Sirprena Spearman is at the wheel of a tug. She only learned to drive it a week ago — now she's getting ready to push a plane back from the gate for the first time.

Spearman is a ramp worker for Southwest. She started "running bags" for AirTran in 2005, but with the Southwest merger, all ramp workers are now required to handle every job.

"I was so excited to learn new stuff," she says.

The pilots know she's a trainee and are patient as she rolls them back, a trainer at her side. It takes her a few minutes longer than an experienced driver, but she gets the Boeing 737 onto the taxiway by 9:43 a.m. — ready for the pilots to turn on the engines and move under the aircraft's own power. Soon it will be in the air bound for Seattle.

As Spearman climbs out of the tug, she's greeted by cheers and applause from a dozen co-workers.

"I was so nervous, y'all!" she says, happily accepting their hugs.

11 a.m.'Boxes don't talk'

A thousand arrivals and departures. 640 workers. 500,000 square feet of space. 250 live animal shipments a day. 437 million pounds of cargo a year.

To say Delta's cargo facility stays busy is an understatement. The airline handled 32% of the airport's total 2012 load of 646,481 metric tons of cargo, making Delta the airport's largest cargo carrier.

Nothing stays in place for long; 60 forklifts are always in motion, sorting pallets by destination: Buenos Aires, Tokyo, Johannesburg, Paris.

Sometimes, though, a shipment doesn't make it. That's where Shantay Small comes in. Her job is to figure out what went wrong — and where. It requires a lot of detail work.

"I go back and see what happened — if it was returned back to the shipper, or if it was something that needs to be rescreened, if there was no space on the aircraft so we had to rebook it – I find out exactly what happened to get it moving," she explains.

Small started as a passenger gate agent and moved to baggage service before coming to cargo.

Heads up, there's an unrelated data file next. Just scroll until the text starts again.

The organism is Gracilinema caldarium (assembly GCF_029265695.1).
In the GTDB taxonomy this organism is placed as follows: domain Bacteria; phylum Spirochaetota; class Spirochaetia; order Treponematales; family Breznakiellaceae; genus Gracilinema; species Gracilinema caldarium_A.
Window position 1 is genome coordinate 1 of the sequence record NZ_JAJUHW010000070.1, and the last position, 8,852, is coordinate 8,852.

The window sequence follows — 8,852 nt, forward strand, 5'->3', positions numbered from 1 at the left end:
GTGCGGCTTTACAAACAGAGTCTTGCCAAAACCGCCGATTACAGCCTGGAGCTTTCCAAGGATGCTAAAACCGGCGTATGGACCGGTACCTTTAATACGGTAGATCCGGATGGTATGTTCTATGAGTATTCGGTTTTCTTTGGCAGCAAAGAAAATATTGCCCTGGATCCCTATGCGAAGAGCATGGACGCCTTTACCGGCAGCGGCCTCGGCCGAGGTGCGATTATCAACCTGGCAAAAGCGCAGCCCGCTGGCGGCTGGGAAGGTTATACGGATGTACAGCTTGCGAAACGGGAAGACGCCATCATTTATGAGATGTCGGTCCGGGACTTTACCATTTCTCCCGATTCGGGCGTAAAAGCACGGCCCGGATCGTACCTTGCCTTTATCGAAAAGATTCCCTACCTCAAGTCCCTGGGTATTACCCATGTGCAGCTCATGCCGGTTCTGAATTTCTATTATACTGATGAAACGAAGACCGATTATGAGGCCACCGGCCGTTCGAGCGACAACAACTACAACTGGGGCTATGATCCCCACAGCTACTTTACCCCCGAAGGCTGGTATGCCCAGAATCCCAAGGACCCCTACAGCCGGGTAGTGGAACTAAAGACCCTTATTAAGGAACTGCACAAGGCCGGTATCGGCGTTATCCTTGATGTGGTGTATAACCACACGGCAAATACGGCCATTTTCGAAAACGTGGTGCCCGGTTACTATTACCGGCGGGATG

She prefers the freight side of things, she says: It's a little more flexible, a little less demanding, and not as, ah, contentious.

"I like to tell people, 'Boxes don't talk.'"

4:30 p.m.Keeping his eye on the blob

It's a warm, sunny afternoon in Atlanta, but there's a problem on Fred Brennan's screens: A blob of showers is affecting airports in Boston, New York, Washington and other cities across the Northeast.

For all the sun here, that blob has been giving pilots headaches since early morning.

"It's really bogged us down," says Brennan, a meteorologist for Delta. Even though the rain is dissipating, "we're still trying to recover from it."

While Brennan keeps an eye on the Northeast, his cubicle neighbor, Bill Thull, watches Atlanta and the Midwest.

The two contribute regularly to Delta's five-day weather outlook, released every morning. Updates come every six hours and include red flags for flight paths around the world.

Their forecasts are highly detailed, predicting exactly when and where storms will occur, down to the hour.

Just a few feet away, dispatchers use the forecasts to tweak flight schedules, fuel orders and routes to avoid the upcoming weather. Delta says it's the only U.S. airline that has a meteorology staff to create its own forecasts.

Like a virus, flight delays due to the Northeastern blob spread across airports, including Atlanta.

Passengers miss their connections, and when the weather clears, the resulting traffic surge in the Northeast will create extra work at their destinations later.

Meteorologist Bill Thull follows developing weather in Atlanta and the Midwest.

8:32 p.m.Ups and downs

"Game time!"

An hour ago, Toney Frank was reminding his crew this is Founder's Day — UPS's 106th birthday. In two days, if all goes well, his team will hit another milestone — 30,000 safe workdays — which will call for a party.

Frank asks his crew members what they'd like to grill.

"Steak," they reply in unison — before bursting into laughter. The Atlanta air division manager shakes his head.

"What is steak?" he asks. "Chopped beef." If they hit their goal, they plan to celebrate with burgers.

For now, there's work to be done. His starting call is the cue: Dozens of workers in yellow vests begin to zip between planes. Semis arrive. Armored vehicles pull up to the jets with "high-value cargo," better known as cash.

Most nights, four UPS planes fly out of Atlanta – three to Louisville, Kentucky, and one to Philadelphia. It's a small operation compared to the hub in Kentucky, but the pressure is real.

Sometimes they carry something special, like live whales or terra-cotta figures; most nights it's mail, flowers, floor samples, lobsters – whatever comes in from Atlanta's workday and has to be somewhere fast.

Packages are tagged, secured, weighed and collected in massive containers designed for the 757s, A300 and monster MD-11 that UPS is flying tonight.

It takes this team 45 minutes to load an A300 scheduled to depart at 9:56 p.m. But with less than an hour to go, some packages aren't on site yet.

"This is why you get this right here," Frank says, rubbing his bald head. "This is pushing it, but hey, that's what we do."